1. This site uses cookies. By continuing to use this site, you are agreeing to our use of cookies. Learn More.

PAL to NTSC

Discussion in 'DVD±R for advanced users' started by zanth, Jun 1, 2002.

  1. zanth

    zanth Member

    Joined:
    Jun 1, 2002
    Messages:
    7
    Likes Received:
    0
    Trophy Points:
    11
    How can a person convert VOB files to NTSC from a PAL DVD? I have it all ripped and stuff... I'd convert to MPEG-2 then back to VOB, but I don't want to really go through all the hassle messing with the AC-3 sound, ya know? thanks!
     
  2. dRD

    dRD I hate titles Staff Member

    Joined:
    Jun 10, 1999
    Messages:
    8,650
    Likes Received:
    118
    Trophy Points:
    143
    Well, the sound is definately the biggest issue in here -- PAL movies are actually in 24fps already, but they're played back few percent faster (yes, in Europe we watch movies and TV series in ffwd always :). The problem is that audio has already been shortened to match PAL fps and you would need to change audio's length accordingly.
     
  3. zanth

    zanth Member

    Joined:
    Jun 1, 2002
    Messages:
    7
    Likes Received:
    0
    Trophy Points:
    11
    I always thought the main difference was the lines of resolution? That is quite interesting though. :) So basically a quick conversion is out, how can I do this and keep my AC-3 sound?
     
  4. dRD

    dRD I hate titles Staff Member

    Joined:
    Jun 10, 1999
    Messages:
    8,650
    Likes Received:
    118
    Trophy Points:
    143
    Well, the difference is in resolution (720x480 NTSC, 720x576 PAL and with framerate; 23.97fps or 29.97fps NTSC, 25.00fps PAL).

    And can't really help you now, but I can try to find out -- never ever done any conversion between formats trying to maintain the original quality. I basically count on my DVD player to do the conversion, as most of the Euro DVD player support natively NTSC playback on PAL TV anyway.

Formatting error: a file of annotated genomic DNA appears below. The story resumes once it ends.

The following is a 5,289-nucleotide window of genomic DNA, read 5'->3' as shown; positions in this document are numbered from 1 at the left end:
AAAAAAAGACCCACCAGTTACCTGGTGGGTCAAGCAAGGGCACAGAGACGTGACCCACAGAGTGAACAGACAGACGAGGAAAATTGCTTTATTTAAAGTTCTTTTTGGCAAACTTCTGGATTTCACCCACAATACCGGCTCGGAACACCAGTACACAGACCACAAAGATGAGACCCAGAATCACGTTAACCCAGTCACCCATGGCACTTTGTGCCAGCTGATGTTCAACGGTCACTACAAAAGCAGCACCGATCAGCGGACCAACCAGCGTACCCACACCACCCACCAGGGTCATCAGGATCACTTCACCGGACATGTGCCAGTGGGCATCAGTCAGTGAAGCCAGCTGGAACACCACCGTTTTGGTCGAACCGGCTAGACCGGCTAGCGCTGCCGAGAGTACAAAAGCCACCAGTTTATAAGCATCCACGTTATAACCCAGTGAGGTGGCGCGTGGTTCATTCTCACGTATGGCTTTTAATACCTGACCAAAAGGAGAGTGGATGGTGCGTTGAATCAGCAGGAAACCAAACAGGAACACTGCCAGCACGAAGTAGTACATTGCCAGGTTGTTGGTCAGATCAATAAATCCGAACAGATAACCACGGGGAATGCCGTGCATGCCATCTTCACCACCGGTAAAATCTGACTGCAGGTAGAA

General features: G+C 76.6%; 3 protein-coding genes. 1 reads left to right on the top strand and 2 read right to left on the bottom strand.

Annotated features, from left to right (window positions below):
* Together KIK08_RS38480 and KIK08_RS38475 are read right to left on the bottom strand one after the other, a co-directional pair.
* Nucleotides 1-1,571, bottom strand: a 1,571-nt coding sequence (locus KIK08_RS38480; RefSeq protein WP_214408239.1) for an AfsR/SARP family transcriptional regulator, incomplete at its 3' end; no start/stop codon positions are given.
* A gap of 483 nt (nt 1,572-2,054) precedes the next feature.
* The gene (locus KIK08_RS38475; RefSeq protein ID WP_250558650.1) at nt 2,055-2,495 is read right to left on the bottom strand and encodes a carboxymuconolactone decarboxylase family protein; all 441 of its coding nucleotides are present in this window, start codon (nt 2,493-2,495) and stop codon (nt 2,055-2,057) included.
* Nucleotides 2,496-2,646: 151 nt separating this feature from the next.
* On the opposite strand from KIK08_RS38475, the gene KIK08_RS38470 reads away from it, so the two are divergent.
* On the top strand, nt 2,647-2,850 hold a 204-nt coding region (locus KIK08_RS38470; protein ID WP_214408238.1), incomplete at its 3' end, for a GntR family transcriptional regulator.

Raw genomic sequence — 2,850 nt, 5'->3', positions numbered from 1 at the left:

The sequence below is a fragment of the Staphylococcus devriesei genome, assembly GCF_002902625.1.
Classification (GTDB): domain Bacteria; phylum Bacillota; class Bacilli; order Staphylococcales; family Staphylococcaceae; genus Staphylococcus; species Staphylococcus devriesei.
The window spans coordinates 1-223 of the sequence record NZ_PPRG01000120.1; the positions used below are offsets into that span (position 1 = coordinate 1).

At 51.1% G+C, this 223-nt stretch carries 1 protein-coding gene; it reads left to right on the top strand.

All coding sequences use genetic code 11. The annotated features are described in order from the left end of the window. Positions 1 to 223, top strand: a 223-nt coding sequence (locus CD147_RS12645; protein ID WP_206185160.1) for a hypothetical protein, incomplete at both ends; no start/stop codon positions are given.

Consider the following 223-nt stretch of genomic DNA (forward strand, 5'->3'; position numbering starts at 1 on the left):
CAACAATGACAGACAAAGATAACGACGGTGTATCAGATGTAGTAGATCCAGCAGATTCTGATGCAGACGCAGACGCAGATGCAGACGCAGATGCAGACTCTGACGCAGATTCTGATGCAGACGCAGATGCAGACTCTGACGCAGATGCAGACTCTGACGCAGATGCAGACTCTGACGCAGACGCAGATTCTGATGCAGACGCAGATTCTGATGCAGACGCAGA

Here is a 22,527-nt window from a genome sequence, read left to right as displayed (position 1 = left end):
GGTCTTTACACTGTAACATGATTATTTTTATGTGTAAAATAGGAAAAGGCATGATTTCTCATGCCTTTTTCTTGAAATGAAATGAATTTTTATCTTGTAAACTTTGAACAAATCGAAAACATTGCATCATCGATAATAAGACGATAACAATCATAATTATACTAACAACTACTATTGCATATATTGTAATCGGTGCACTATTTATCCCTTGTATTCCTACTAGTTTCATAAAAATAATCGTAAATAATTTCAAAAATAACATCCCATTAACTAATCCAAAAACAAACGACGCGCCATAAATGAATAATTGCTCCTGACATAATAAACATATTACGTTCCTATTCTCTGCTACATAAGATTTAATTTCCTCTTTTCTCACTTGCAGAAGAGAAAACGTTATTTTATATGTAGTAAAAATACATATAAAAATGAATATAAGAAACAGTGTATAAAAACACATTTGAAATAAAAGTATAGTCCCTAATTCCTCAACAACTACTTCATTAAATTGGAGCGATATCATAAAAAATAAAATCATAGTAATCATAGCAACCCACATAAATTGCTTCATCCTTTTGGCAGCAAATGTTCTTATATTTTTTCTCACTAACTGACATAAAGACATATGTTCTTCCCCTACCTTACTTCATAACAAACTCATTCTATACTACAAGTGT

5. zanth

    zanth Member

    Joined:
    Jun 1, 2002
    Messages:
    7
    Likes Received:
    0
    Trophy Points:
    11
    Yeah, it is kinda of unfortunate for us in the US where TVs that support PAL playback are far and few between. I think its unfair that TVs in Europe and in Australia all seem to play PAL, NTSC and SECAM. I feel cheated. ;)
     
  6. dRD

    dRD I hate titles Staff Member

    Joined:
    Jun 10, 1999
    Messages:
    8,650
    Likes Received:
    118
    Trophy Points:
    143
    Hey, you're an American. Traditionally you don't have to give a s*it about rest of the world ;-) Or at least that's what some companies in States think :)

    But for framerate changing issue, I would suggest that you try to find more info from http://vcdhelp.com or from http://doom9.net -- they might, just MIGHT, have some stuff that will help you converting the DVD. Keep us posted if you find anything.
     
  7. zanth

    zanth Member

    Joined:
    Jun 1, 2002
    Messages:
    7
    Likes Received:
    0
    Trophy Points:
    11
    Well, I wouldn't give a crap about the rest if the US has as cool stuff as the rest of the world... bette rmusic, better movies, etc... just can't get the coolest stuff here, so I have to care. ;)

    I'll let ya know if I can find anything tho. :)
     
  8. jnihil

    jnihil Moderator Staff Member

    Joined:
    Dec 23, 2001
    Messages:
    869
    Likes Received:
    0
    Trophy Points:
    26
    I do a lot of PAL->NTSC conversions, but I use the Canopus software converter:

    http://www.canopuscorp.com/ppt_dvformatconverter.htm